ASEKI, a corruption of the Turkish word khās'-
North's Plutarch. exclusively to the most confidential servants of the
ASELLUS, sultan; hence his favourite wife is called the khás- ASH, 1. sekì sultán, the sultane par eccellence.
Asca, pulvis, asce, cinis. Dust, ASGAR ASELLUS, in Zoology, a genus of the class Arach
ashes. Applied to dust produced by BY. nides ; order Tetracera ; family Asellota of Latreille.
burning any substance.
þat perceyued þe Sarazines, with fire brent þam down right.
His engýns fond he lorne, brent & tille askes dryuen.
R. Brunne, p. 176.
O ze cauld assis of Troy, and flambis bayth,
And extreme end of cuntre folkis, here i
Drawis zou to witnes, and dois testify,
I nothir sparit wappyngs, strenth nor pane,
Nor nane onset eschewit of Grekis mycht.
Douglæs. Æneados, book ii. p. 53.
Ye Troyan ashes, and last flames of mine,
I cal in witnesse, that at your last fall, the poll-tax, and other burdens, all who would settle
I fled no stroke of any Grekish swerd. Surrey. there; and these privileges were confirmed by the
Tho came this woful Theban Palamon states of the kingdom, at the diet, 1720. The parish
With flotéry berd, and ruggy asshy heres, of Asele measures about nine Swedish miles, and is
In clothes blake, ydropped all with teares. chiefly inhabited by Swedish peasants, whose sole
Chaucer. The Knightes T'ale, v. i. p. 114. subsistence is derived from a few cattle and the pro
For whan we may not don, than wol we speken,
* Yet in ður ashen cold is fire yreken. duce of their nets, a resource which seldom fails.
Chaucer. The Reves Prologue, v. i. P.
153. The inhabitants are large, laborious, active, and hos
Ev'n in our ashes live their wonted fires. pitable towards strangers. In consequence of fre
Gray's Elegy. quent scarcities, and the high price of corn, they
Still she entreats, and prettily intreats, substitute the bark of the fir-tree, dried and moulded,
For to a pretty ear she tunes her tale; from which they make a species of bread, when
Still is he sullen, still he low'rs and frets,
'Twixt crimson shame and anger ashy-pale. barley (which is their chief grain) is not to be pro
Shakespeare's Venus and Adonis. cured; and even in times of greater plenty they mix
His ashy coat that bore a gloss so fair, it with their flour, both to preserve the custom, and
So often kiss'd of the enamour'd air, to keep themselves free from disorders accompanying
Worn all to rags, and fretted so with rust, a sudden change of diet.' There is one church in Asele
That with his feet he trod it in the dust. built under the reign of Christina, in 1648, for the
Drayton's Poems. The Owl. conversion of the Laplanders; service is performed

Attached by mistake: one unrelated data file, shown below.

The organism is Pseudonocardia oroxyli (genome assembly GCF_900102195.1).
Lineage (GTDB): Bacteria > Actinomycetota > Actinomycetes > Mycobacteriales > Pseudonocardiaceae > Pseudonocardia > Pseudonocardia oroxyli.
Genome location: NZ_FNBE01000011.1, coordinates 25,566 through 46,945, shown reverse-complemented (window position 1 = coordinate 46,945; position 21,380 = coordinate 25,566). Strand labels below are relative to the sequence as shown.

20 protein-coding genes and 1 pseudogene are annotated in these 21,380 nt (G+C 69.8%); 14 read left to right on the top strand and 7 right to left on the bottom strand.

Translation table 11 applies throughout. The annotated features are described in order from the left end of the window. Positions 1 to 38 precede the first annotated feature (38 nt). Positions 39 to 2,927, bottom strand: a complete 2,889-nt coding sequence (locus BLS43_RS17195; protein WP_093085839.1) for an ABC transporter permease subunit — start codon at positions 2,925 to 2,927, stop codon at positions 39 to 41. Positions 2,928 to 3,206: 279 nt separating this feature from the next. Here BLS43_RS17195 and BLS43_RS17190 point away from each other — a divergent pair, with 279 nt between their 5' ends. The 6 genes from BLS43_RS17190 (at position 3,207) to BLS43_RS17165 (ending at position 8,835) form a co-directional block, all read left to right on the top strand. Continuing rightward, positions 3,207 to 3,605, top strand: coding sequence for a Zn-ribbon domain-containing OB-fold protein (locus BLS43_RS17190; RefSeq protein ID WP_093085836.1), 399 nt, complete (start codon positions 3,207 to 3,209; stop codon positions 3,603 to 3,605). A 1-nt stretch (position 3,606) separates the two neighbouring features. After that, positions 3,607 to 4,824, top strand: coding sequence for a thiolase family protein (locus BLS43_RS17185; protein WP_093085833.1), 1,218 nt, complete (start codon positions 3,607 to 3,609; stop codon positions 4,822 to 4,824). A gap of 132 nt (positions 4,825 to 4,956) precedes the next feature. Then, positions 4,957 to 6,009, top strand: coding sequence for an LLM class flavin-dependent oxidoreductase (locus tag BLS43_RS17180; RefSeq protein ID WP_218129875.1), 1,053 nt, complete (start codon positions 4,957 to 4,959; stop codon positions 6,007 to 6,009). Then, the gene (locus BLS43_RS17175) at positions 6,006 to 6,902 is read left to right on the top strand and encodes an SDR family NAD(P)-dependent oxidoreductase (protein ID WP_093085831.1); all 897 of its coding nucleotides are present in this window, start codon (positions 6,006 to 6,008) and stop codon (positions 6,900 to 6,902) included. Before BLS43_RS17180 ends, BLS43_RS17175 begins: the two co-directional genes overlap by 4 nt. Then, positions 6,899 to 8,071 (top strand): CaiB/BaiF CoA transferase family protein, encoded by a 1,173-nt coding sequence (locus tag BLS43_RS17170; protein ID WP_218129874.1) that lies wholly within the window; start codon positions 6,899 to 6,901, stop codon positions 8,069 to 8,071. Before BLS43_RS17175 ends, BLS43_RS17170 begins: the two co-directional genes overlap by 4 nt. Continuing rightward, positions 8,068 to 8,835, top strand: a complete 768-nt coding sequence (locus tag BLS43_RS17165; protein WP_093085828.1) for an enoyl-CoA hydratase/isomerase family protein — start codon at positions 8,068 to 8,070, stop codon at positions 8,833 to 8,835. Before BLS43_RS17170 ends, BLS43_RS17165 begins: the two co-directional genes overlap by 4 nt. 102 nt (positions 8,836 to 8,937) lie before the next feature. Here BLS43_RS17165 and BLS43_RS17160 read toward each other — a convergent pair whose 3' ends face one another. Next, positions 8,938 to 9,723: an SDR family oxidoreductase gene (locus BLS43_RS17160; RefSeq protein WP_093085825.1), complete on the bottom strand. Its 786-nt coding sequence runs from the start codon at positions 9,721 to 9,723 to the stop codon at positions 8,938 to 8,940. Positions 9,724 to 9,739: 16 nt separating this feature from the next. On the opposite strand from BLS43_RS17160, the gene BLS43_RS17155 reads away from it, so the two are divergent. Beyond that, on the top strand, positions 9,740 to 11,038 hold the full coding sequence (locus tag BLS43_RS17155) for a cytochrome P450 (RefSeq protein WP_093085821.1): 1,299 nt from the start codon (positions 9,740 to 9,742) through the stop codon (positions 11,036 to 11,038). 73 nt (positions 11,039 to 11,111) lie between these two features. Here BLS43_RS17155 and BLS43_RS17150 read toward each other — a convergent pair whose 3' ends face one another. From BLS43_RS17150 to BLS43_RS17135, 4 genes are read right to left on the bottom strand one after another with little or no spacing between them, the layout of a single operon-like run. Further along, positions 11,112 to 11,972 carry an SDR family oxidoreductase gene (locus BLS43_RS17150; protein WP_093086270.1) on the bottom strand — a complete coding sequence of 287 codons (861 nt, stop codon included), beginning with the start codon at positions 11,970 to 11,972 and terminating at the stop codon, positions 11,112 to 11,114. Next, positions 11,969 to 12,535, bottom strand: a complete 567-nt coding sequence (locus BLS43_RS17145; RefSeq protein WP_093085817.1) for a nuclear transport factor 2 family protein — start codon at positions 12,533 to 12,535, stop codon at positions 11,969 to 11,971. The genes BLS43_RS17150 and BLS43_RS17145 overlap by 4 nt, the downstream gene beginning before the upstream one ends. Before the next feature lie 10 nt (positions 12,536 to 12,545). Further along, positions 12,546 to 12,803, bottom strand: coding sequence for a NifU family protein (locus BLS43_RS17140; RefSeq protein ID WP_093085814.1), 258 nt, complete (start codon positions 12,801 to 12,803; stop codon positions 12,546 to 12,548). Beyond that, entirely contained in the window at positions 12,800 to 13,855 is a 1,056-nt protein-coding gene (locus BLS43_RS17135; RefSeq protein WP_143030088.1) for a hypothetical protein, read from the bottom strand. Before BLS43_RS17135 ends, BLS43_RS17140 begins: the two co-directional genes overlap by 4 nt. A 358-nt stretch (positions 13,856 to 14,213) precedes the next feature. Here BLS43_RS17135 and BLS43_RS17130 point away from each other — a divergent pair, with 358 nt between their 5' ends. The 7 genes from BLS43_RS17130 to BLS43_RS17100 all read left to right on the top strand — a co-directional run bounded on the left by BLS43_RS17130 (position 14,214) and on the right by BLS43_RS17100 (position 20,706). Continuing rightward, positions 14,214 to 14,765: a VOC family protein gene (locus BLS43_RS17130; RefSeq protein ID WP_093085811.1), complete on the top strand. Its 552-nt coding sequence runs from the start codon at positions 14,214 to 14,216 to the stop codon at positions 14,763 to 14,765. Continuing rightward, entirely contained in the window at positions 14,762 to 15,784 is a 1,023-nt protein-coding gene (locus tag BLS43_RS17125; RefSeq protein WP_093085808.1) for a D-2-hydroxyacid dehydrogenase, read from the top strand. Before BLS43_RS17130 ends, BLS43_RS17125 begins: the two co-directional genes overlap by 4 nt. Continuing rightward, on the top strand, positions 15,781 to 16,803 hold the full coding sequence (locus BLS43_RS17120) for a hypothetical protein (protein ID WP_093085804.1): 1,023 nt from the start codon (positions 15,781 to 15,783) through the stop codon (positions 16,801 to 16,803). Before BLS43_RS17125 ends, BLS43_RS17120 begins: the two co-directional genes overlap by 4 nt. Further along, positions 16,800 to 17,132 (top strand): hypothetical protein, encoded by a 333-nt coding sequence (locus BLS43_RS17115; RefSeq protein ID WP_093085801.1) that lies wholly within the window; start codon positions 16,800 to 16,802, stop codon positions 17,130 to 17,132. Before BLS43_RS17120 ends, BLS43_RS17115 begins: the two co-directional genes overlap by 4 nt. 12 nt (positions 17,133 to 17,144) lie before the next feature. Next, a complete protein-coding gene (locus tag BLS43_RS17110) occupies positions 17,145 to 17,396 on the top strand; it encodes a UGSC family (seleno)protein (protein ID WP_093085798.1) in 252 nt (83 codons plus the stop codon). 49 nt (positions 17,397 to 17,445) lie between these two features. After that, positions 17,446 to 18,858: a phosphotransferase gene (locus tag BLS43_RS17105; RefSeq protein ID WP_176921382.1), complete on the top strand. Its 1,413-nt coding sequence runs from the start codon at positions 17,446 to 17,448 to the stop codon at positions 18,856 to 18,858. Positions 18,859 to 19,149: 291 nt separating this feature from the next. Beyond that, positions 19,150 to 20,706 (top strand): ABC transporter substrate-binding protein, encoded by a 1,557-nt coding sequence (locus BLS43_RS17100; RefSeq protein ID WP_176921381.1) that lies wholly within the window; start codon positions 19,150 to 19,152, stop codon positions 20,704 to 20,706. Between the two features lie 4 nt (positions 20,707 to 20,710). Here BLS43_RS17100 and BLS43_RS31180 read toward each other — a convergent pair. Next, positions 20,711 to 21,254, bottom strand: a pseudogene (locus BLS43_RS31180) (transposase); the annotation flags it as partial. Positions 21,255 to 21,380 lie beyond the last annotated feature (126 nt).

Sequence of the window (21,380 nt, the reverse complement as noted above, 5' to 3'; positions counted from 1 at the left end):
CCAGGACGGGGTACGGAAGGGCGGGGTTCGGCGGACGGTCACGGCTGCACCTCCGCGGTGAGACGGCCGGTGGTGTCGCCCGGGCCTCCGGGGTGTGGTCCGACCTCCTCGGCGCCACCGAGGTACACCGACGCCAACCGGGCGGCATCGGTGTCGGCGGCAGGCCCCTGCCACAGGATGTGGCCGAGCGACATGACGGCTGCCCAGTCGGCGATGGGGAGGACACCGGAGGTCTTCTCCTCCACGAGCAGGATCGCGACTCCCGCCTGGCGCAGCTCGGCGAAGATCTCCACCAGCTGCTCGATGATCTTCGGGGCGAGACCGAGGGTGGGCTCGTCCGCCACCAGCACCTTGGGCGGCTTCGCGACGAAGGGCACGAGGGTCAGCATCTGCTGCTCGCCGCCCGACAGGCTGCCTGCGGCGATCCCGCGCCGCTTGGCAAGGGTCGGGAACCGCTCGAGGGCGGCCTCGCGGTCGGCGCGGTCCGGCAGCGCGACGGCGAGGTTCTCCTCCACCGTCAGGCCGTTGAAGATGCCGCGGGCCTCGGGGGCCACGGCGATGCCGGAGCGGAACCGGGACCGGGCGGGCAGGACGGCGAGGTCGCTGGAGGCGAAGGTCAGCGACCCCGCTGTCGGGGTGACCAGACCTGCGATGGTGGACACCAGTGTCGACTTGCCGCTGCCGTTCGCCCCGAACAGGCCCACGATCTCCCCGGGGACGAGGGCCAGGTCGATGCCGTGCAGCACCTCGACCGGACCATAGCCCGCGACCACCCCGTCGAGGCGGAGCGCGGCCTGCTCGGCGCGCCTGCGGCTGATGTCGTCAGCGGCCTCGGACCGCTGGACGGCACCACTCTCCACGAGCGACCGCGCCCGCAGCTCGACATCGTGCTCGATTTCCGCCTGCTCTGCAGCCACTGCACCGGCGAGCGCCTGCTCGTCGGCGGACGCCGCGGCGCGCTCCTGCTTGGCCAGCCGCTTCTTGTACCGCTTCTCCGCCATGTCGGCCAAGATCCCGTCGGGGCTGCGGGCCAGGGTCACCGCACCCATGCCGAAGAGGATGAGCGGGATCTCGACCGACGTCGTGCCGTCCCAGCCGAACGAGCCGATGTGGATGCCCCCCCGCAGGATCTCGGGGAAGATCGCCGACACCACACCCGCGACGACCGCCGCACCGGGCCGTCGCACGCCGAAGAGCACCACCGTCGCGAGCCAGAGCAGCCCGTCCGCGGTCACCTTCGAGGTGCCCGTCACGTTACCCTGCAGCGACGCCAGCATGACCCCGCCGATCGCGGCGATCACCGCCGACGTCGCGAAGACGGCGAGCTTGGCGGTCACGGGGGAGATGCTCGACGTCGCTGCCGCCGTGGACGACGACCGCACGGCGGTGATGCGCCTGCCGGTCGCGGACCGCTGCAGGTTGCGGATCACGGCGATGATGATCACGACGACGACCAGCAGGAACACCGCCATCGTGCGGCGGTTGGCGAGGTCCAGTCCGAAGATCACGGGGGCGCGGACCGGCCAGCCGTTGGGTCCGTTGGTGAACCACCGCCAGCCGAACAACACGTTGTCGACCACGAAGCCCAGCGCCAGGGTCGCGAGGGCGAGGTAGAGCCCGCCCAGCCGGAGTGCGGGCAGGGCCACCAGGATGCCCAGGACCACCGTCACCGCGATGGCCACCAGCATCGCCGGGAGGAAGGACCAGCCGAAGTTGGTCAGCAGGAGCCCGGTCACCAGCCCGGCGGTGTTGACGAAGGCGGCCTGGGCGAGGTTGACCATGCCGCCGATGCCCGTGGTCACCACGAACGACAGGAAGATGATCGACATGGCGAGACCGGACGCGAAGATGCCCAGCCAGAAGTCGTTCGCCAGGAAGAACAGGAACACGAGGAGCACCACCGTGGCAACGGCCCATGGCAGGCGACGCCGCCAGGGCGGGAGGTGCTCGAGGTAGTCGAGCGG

Porneius next him plac'd a meagre wight,
Whose leaden eyes sunk deep in swimming head; once in fifteen days to a very small congregation,
And joyless look, like some pale ashy spright, occasioned by the distance of their residences; and
Seem'd as he now were dying, or now dead. there is a government school for the education of six
P. Fletcher's Purple Island. children. Asele is troubled, during the summer with
-But as when a species of gnat, called knort, from which the people
The bird of wonder dies, the mayden phenix,
Her ashes new create another heyre,
As great in admiration as her selfe.
Who from the sacred ashes of her honour
Shall star-like rise, as great in fame as she was,
And so stand fix'd. called Asphunis in the Notit. Imperii, and built on the
Shakespeare's K. Henry VIII. fol. 232. site of Aphrodites-polis. (D'Anville ; Hartmann.)
If the said (Turkish) ambassador were here among us, he would. ASFORDBY, in the county of Leicester; a rec- think that our modern gallants were also all mad, or subject to be tory, valued in the King's books at £15. Ils. 8d. mad, because they ashe and powder their pericraniums all the year
They fondly thinking to allay
Their appetite with gust, instead of fruit. in the pound. It is 31 miles W. from Melton Mow
Chew'd bitter ashes, which th' offended taste
With spattering noise rejected.
Milton's Par. Lost, book x.
When heauelie the ashes heapes which there confused lay:
In vrnal pottes they put; and smoultringe moulde theron do
Phaer's Eneados, book xi.
Now liad the morning thrice renew'd the light,
And thrice dispell’d the shadows of the night;
These and the bones unburn'd, in earth bestow,
These relics with their country rites they grace;
And raise a mount of turf to mark the place.
Dryden's Virgil's Æn, xi, fol. 597.